Rana, Daniyal win regional Commonwealth Writer’s
New Delhi: Indian novelist Rana Dasgupta’s “Solo” and Pakistan-based author Daniyal Mueenuddin’s “In Other Rooms, Other Wonders” were Thursday declared regional winners of the Commonwealth Writer’s Prize for 2010 in the European and South Asian categories.
While “Solo” was declared the best book, “In Other Rooms…” was selected as the best first book by an author.
Presented by the Commonwealth Foundation with support from the Macquarie Group Foundation, the global winners of the award will be announced in the Capital on April 12.
A five-day literary event in the run-up to the awards ceremony April 12 will begin April 7 with a series of interactive literary sessions. This is the first time that the event is being held in the Indian capital, which will also host the Commonwealth Games in October.
The two books from the South Asian and European regions will have to compete with winners from Africa, Caribbean and Canada next month for the global prizes in the best book and the best first book categories, director of the Commonwealth Foundation, Mark Collins, said Thursday.
Other regional winners declared Thursday include “The Double Crown” (Best Book) by Marie Heese and “I Do Not Come to You By Chance” (Best First Book) by Adaobi Tricia Nwaubani from Africa; “Galore” by Michael Crummey (Best Book); “Under this Unbroken Sky (Best First Book)” by Shandi Mitchell from the Canada and Caribbean region; and “The Adventures of Vela” by Albert Wendt and “Siddon Rock” by Glenda Guest in the Southeast Asia and Pacific region.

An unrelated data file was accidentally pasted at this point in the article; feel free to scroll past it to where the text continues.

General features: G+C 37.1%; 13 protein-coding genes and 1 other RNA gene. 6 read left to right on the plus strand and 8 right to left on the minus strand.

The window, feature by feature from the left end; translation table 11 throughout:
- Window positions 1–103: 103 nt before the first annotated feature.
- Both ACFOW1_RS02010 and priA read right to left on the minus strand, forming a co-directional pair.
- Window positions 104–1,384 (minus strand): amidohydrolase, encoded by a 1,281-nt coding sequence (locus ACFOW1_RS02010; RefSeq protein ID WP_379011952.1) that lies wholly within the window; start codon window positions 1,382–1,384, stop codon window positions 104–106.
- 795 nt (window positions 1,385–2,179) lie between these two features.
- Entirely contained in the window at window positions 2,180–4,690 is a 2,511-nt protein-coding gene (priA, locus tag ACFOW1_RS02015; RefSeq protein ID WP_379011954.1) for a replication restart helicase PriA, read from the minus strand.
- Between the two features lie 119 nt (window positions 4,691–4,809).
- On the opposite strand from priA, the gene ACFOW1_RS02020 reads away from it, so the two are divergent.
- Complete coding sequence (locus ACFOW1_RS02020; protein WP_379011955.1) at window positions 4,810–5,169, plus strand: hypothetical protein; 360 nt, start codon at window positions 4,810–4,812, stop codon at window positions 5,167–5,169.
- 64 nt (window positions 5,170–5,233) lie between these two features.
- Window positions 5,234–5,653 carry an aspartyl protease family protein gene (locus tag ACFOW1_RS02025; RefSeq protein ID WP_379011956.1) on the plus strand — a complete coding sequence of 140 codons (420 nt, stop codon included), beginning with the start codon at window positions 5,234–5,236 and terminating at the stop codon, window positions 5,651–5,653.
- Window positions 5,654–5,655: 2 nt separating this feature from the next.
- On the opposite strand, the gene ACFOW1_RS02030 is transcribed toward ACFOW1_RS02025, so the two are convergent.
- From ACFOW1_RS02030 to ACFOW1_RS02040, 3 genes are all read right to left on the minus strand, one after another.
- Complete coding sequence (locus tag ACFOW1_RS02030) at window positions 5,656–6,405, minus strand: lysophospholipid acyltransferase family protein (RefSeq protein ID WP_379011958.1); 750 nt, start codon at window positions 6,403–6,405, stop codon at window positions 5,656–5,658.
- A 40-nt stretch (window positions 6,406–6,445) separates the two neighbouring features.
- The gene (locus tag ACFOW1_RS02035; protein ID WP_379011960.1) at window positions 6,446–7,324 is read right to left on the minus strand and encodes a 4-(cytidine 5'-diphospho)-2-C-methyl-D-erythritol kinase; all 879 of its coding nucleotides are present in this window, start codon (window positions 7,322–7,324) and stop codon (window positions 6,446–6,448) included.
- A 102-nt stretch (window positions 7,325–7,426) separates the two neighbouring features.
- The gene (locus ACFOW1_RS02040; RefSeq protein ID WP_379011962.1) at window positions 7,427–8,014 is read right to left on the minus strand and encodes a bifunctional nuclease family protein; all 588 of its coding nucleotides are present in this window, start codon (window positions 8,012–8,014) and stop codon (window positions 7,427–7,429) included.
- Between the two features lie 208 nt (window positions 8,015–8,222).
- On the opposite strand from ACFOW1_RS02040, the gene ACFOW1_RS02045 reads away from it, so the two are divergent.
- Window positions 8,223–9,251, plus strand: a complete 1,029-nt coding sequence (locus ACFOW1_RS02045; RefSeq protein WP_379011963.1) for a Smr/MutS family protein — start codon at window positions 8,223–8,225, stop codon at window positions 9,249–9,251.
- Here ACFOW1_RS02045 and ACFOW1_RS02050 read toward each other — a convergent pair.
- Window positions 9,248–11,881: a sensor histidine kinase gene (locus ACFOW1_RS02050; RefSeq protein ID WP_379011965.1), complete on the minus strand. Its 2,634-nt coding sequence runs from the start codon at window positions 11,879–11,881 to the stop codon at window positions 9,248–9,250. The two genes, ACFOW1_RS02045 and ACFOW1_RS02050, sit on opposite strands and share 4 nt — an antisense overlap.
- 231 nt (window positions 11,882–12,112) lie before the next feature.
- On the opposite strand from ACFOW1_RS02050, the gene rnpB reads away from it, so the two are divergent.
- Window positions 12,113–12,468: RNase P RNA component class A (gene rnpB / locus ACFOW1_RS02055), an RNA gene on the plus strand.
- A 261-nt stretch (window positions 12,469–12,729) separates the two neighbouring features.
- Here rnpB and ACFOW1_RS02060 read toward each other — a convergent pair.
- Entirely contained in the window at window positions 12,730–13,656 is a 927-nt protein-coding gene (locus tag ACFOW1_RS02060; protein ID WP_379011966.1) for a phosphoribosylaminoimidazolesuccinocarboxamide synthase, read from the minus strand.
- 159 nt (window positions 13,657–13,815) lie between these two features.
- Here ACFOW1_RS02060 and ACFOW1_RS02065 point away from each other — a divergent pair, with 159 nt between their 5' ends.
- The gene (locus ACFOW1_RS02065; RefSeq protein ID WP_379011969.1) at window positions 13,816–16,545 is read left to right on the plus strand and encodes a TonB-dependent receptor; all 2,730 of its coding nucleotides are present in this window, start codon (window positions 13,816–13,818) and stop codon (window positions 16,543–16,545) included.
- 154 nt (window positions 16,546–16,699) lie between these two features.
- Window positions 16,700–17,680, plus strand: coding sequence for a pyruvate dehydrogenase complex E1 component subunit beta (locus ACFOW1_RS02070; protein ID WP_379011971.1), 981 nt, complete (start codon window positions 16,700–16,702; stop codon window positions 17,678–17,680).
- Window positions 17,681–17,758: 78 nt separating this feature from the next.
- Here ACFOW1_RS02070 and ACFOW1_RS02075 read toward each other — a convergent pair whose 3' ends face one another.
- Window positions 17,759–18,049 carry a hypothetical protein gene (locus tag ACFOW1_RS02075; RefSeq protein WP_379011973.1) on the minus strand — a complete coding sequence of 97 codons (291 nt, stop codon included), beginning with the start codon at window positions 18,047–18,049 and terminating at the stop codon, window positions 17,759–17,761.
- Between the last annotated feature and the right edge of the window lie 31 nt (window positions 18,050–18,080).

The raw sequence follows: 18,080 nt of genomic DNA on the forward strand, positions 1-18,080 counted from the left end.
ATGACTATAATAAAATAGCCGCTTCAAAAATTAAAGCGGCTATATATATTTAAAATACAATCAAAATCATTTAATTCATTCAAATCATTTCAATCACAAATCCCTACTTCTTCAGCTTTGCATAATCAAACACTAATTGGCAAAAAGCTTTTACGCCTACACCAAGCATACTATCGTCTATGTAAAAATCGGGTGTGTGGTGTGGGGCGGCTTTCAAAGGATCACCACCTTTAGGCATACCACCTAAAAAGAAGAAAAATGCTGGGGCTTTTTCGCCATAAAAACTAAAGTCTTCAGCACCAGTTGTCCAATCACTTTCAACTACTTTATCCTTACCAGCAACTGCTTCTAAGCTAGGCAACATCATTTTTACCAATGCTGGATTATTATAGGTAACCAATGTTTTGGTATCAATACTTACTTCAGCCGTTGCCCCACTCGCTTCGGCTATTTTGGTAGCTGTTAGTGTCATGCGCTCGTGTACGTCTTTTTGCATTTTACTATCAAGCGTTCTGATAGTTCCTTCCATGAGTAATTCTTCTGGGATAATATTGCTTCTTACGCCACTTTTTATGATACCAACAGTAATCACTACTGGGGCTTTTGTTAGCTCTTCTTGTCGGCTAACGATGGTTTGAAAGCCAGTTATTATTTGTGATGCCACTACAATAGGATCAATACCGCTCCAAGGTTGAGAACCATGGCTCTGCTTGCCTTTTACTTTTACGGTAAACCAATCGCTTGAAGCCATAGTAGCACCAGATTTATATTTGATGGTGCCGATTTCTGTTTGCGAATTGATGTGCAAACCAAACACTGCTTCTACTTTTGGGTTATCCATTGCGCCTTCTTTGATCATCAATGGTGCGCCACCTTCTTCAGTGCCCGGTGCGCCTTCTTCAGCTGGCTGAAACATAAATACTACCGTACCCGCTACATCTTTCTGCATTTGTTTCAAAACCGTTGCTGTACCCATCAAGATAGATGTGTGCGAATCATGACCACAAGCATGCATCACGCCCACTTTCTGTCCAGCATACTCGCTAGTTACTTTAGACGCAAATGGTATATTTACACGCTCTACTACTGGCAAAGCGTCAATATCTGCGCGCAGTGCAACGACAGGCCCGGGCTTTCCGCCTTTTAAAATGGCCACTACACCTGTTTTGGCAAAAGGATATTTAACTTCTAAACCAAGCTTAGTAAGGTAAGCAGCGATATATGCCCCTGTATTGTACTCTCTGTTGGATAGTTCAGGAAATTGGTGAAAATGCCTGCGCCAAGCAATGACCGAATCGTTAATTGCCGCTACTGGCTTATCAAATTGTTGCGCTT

Collins said the entries this year had been “absolutely outstanding and competition was fierce”.
“The prize identifies the best of Commonwealth fiction in English and is a way to spot talent and create new literary heroes from the Commonwealth. Taken as a whole, the eight winning books from Australia, Canada, Nigeria, Pakistan, Samoa, South Africa and United Kingdom reach out to readers across all cultures,” Collins said.
“In its 24th year, the Writers’ Prize has a strong track record of discovering new international stars. The winners of best first book and best book from South Asia and Europe will join some of the biggest names in fiction to have been recognised by the prize, including Indra Sinha and Vikram Chandra from the region,” officials said.
Pakistan-based writer Muneeza Shamsie, the regional chair for the prize, said that the judges were impressed by the quality of the submissions.
“The shortlists revealed their range and diversity – but the two winning entries were outstanding. In the best book category, ‘Solo’ by Rana Dasgupta, which revolves around Ulrich, a blind 100 year-old Bulgarian in Sofia, was remarkable for its innovation, ambition and courage as well as its elegant prose. The novel interrogates the past through Ulrich’s memories and his thwarted hopes, and blends the present and future through his daydreams,” Shamsie said.
In the best first book category, “In Other Rooms…” by Mueenuddin was considered remarkable by the judges “for its clear, exact prose and its wide scope, ranging from rural Pakistan to Paris”, Shamsie said.